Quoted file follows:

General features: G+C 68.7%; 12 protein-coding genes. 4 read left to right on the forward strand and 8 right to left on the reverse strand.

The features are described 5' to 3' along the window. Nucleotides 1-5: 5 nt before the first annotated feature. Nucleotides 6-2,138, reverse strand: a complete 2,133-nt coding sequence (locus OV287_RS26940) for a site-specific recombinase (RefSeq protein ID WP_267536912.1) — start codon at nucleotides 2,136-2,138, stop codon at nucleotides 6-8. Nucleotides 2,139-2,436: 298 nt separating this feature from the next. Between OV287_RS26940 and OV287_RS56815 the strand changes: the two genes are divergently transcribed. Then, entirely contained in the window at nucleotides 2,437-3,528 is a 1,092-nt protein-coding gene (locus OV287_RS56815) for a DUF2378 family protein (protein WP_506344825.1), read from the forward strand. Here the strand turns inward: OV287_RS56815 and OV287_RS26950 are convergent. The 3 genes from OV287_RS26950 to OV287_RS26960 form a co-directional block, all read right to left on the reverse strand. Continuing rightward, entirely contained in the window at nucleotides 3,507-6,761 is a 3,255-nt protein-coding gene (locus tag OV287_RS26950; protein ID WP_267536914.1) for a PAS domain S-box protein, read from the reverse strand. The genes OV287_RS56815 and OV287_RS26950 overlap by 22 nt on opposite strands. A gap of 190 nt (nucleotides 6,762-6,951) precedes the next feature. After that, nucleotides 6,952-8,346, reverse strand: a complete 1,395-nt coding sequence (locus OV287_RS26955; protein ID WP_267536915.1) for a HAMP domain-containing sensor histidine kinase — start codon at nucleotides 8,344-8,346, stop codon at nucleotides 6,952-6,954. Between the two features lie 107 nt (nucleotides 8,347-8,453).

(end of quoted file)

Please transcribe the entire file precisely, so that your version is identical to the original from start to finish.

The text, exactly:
General features: G+C 68.7%; 12 protein-coding genes. 4 read left to right on the forward strand and 8 right to left on the reverse strand.

The features are described 5' to 3' along the window. Nucleotides 1-5: 5 nt before the first annotated feature. Nucleotides 6-2,138, reverse strand: a complete 2,133-nt coding sequence (locus OV287_RS26940) for a site-specific recombinase (RefSeq protein ID WP_267536912.1) — start codon at nucleotides 2,136-2,138, stop codon at nucleotides 6-8. Nucleotides 2,139-2,436: 298 nt separating this feature from the next. Between OV287_RS26940 and OV287_RS56815 the strand changes: the two genes are divergently transcribed. Then, entirely contained in the window at nucleotides 2,437-3,528 is a 1,092-nt protein-coding gene (locus OV287_RS56815) for a DUF2378 family protein (protein WP_506344825.1), read from the forward strand. Here the strand turns inward: OV287_RS56815 and OV287_RS26950 are convergent. The 3 genes from OV287_RS26950 to OV287_RS26960 form a co-directional block, all read right to left on the reverse strand. Continuing rightward, entirely contained in the window at nucleotides 3,507-6,761 is a 3,255-nt protein-coding gene (locus tag OV287_RS26950; protein ID WP_267536914.1) for a PAS domain S-box protein, read from the reverse strand. The genes OV287_RS56815 and OV287_RS26950 overlap by 22 nt on opposite strands. A gap of 190 nt (nucleotides 6,762-6,951) precedes the next feature. After that, nucleotides 6,952-8,346, reverse strand: a complete 1,395-nt coding sequence (locus OV287_RS26955; protein ID WP_267536915.1) for a HAMP domain-containing sensor histidine kinase — start codon at nucleotides 8,344-8,346, stop codon at nucleotides 6,952-6,954. Between the two features lie 107 nt (nucleotides 8,347-8,453).